Are you sure the offers on the table are the ones you really want? Sometimes, it can feel like you’re roped into a corner, but if you know your stuff, there are options. And if you think you can’t make it to a career fair because there isn’t one in your area, no worries. Tech is embracing the virtual career fair, which breaks down even our understanding of what it means to work. We say, welcome.
Improve Your People Skills
i.e. You struggle to find open positions.
Soft skills still sell. You may be all about the data but employers are still looking for people skills when adding to their teams. Employers consistently list people skills among the top in-demand skills. A job fair can be a great place to practice those interview skills and get comfortable networking.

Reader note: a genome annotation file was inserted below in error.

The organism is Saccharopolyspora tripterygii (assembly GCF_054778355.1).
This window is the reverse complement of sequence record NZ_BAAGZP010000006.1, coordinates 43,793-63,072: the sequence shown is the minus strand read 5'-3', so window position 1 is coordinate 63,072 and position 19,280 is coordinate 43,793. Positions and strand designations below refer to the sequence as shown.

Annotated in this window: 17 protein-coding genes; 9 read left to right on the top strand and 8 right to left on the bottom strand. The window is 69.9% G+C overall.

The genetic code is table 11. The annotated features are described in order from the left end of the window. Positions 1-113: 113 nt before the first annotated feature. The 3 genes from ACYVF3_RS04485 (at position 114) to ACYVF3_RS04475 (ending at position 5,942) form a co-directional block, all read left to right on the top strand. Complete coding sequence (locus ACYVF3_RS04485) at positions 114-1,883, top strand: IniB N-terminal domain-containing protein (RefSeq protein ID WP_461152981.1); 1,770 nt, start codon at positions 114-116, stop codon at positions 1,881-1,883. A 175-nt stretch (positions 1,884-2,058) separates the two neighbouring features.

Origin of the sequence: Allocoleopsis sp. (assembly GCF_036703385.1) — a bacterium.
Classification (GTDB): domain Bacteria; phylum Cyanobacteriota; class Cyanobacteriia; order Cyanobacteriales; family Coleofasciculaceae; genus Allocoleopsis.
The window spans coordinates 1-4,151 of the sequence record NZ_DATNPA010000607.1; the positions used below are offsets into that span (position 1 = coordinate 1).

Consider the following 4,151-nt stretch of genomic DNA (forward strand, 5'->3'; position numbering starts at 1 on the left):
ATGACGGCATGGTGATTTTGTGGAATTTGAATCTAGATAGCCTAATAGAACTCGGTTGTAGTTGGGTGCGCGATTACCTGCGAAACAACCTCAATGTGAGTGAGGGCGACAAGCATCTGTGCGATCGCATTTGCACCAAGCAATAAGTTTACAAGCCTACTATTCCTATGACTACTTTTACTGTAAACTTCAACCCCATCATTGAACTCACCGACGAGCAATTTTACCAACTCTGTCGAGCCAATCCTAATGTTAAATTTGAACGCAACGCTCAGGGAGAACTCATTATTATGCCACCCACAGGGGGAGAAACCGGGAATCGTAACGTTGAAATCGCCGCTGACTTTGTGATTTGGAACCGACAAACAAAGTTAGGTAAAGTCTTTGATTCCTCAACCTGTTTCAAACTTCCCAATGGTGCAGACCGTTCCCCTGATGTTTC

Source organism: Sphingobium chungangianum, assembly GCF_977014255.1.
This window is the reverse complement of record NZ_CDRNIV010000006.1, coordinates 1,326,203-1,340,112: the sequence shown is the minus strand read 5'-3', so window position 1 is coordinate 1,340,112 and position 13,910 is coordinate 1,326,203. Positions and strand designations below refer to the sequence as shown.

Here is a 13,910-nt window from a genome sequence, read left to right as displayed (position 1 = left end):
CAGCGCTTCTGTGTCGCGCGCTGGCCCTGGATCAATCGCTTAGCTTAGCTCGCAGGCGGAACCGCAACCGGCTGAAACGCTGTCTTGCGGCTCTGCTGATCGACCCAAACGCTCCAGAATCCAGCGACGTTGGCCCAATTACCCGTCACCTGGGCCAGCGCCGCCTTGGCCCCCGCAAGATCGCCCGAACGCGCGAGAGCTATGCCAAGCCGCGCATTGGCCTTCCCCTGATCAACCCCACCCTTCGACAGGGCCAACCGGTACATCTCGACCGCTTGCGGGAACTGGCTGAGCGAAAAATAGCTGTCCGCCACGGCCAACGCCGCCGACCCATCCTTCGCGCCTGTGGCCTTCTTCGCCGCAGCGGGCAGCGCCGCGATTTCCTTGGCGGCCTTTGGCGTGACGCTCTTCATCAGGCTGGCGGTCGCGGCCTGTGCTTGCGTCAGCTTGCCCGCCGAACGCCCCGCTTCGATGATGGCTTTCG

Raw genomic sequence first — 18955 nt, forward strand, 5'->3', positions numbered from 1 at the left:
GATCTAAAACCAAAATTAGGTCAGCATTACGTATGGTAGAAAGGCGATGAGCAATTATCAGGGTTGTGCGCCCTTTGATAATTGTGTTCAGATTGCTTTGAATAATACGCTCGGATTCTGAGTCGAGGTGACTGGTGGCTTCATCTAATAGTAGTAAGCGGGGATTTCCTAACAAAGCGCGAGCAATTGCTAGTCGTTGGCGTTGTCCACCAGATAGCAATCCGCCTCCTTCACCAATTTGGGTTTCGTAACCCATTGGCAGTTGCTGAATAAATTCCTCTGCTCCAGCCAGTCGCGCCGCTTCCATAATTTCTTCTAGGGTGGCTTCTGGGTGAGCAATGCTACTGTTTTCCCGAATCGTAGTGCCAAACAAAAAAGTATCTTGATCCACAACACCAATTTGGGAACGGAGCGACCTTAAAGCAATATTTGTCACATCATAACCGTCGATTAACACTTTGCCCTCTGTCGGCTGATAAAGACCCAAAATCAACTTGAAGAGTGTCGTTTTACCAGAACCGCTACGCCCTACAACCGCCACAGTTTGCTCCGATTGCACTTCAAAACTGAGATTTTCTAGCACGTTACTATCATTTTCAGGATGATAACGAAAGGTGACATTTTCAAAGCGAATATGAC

Data requires a bit of human understanding to tell the story truthfully and clearly. Those soft skills are a necessary part of breaking down silos and advocating for your position within your company. The practice you get at a few job fairs, even virtual ones, gives you valuable feedback on where you stand with those skills.
You also make connections with people working in your ideal companies. Once you’ve got those connections, nurturing a professional connection could help you hear about a job posting before it’s live. Since 70% percent of jobs are hired before they ever go onto a job posting, those are critical connections you don’t want to miss.
Explore the Right Environment
i.e. Your job isn’t the one you want.